While unintentional infinite looping is considered to be a bug and programmers’ anathema, sometimes it may be used intentionally. For example, to find out what happens when data set size reaches the disk space capacity… Or instead of supplying a “big enough” hard-coded number (which is not a good programming practice) for the loop’s TO expression, we may want to define an infinite DO-loop and take care of its termination and exit inside the loop. For example, you can use IF exit-condition THEN LEAVE; or IF exit-condition THEN STOP; construct.
LEAVE statement immediately stops processing the current DO-loop and resumes with the next statement after its END.
STOP statement immediately stops execution of the current DATA step and SAS resumes processing statements after the end of the current DATA step.
The exit-condition may be unrelated to the index-variable and be based on some events occurrence. For instance, the following code will continue running syntactically “infinite” loop, but the IF-THEN-LEAVE statement will limit it to 200 seconds:
data D; start = datetime(); do k=1 by 1; if datetime()-start gt 200 then leave; /* ... some processing ...*/ output; end; run;
You can also create endless loop using DO UNTIL(0); or DO WHILE(1); statement, but again you would need to take care of its termination inside the loop.
Changing “TO stop” within DO-loop will not affect the number of iterations
If you think you can break out of your DO loop prematurely by adjusting TO stop expression value from within the loop, you may want to run the following code snippet to prove to yourself it’s not going to happen:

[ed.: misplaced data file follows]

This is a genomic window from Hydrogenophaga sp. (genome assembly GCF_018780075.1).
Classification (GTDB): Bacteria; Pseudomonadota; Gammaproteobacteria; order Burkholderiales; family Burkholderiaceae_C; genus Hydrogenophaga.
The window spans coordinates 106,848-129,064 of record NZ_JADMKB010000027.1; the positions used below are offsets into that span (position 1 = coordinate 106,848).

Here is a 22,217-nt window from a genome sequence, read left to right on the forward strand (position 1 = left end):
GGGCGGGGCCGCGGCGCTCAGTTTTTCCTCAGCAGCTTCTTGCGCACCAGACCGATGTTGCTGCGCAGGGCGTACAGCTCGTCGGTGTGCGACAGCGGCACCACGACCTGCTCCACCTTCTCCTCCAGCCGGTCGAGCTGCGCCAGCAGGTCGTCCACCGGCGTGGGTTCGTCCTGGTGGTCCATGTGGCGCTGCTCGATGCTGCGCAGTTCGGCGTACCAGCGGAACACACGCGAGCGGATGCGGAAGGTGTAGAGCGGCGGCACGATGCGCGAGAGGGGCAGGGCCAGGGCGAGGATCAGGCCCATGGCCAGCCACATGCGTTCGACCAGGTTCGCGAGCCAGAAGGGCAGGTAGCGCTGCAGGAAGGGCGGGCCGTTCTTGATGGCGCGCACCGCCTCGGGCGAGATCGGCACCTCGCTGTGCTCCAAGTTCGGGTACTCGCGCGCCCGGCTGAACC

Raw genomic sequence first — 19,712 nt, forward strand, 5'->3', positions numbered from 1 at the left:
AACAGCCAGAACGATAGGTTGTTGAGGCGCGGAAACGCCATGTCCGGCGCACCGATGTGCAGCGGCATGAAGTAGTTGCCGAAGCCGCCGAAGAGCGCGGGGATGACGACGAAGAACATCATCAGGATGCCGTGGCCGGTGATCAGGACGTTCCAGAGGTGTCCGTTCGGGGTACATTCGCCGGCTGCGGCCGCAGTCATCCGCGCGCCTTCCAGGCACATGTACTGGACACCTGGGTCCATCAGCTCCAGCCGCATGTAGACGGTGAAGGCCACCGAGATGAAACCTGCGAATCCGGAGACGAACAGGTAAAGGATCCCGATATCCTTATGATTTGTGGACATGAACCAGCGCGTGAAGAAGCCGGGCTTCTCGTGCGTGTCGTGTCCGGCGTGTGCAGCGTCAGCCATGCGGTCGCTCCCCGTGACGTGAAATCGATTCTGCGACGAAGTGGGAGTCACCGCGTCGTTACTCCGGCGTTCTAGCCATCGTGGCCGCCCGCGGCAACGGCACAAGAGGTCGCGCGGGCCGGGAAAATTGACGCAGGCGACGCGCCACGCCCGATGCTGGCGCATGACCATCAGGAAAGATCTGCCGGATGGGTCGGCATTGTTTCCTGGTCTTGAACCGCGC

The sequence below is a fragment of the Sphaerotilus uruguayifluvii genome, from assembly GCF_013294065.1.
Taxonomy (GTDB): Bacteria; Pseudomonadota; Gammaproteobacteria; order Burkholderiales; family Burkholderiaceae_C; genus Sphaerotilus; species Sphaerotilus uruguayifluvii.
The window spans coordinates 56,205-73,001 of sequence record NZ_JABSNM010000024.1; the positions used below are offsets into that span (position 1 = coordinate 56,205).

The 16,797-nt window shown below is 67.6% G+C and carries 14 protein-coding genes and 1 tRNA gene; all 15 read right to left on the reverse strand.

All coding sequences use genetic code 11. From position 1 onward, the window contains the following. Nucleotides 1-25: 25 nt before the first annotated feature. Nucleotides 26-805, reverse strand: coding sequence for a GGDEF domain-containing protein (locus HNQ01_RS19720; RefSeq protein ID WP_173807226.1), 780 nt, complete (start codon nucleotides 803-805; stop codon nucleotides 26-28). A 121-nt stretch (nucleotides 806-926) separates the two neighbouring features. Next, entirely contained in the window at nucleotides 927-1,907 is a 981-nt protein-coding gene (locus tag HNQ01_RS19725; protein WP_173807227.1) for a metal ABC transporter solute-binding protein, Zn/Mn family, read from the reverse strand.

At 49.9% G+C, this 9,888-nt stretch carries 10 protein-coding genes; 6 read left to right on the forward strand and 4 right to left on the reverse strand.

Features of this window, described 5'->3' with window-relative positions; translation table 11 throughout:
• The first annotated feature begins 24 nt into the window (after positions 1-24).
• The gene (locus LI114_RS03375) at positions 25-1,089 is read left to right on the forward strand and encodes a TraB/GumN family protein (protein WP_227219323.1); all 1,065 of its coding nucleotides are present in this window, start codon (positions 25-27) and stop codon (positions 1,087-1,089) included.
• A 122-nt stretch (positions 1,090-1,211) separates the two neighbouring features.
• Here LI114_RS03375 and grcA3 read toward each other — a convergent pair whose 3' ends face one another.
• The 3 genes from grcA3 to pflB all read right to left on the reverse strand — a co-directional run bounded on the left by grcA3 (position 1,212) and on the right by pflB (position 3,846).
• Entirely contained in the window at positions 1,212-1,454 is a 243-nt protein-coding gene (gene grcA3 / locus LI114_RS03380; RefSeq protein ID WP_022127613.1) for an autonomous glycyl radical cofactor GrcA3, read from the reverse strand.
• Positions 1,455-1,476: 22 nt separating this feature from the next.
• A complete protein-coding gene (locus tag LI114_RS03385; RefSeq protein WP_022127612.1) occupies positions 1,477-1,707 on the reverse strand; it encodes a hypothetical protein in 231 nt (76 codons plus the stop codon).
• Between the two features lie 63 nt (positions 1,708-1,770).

data E; n = 4; do i=1 to n; if i eq 2 then n = 2; put i=; output; end; run;
This code will execute DO-loop 4 times despite that you change value of n from 4 to 2 within the loop.
According to the iterative DO statement documentation, any changes to stop made within the DO group do not affect the number of iterations. Instead, in order to stop iteration of DO-loop before index variable surpasses stop, change the value of index-variable so that it becomes equal to the value of stop, or use LEAVE statement to jump out of the loop. The following two examples will do just that:
data F; do i=1 to 4; put i=; if i eq 2 then i = 4; output; end; run; data G; do i=1 to 4; put i=; if i eq 2 then leave; output; end; run;
Know thy DO-loop specifications
Here is a little attention/comprehension test for you.
How many times will the following DO-loop iterate?
data H; do i=1, 7, 3, 6, 2 until (i>3); put i=; output; end; run;
If your answer is 2, you need to re-read the whole post from the beginning (I am only partly joking here).
You may easily find out the correct answer by running this code snippet in SAS. If you are surprised by the result, just take a closer look at the DO statement: there are 5 specifications for the index variable here (separated by commas) whereas UNTIL (expression) belongs to the last specification where i=2. Thus, UNTIL only applies to a single value of i=2 (not to any previous specifications of i =1,7,3,6); therefore, it has no effect as it is evaluated at the end of each iteration.
Now consider the following DO-loop definition:
data Z; pi = constant('pi'); do x=3 while(x>pi), 10 to 1 by -pi*3, 20, 30 to 35 until(pi); put x=; output; end; run;
I hope after reading this blog post you can easily identify the index variable list of values the DO-loop will iterate over. Feel free to share your solution and explanation in the comments section below.
- The Magnificent DO (SGF paper, by Paul M. Dorfman)
- Loops in SAS (blog post, by Rick Wicklin)
- Data-driven SAS macro loops (blog post, by Leonid Batkhan)
Questions? Thoughts? Comments?
Do you find this post useful? Do you have questions, other secrets, tips or tricks about the DO loop? Please share with us below.
Little known secrets of DO-loops with index variables was published on SAS Users.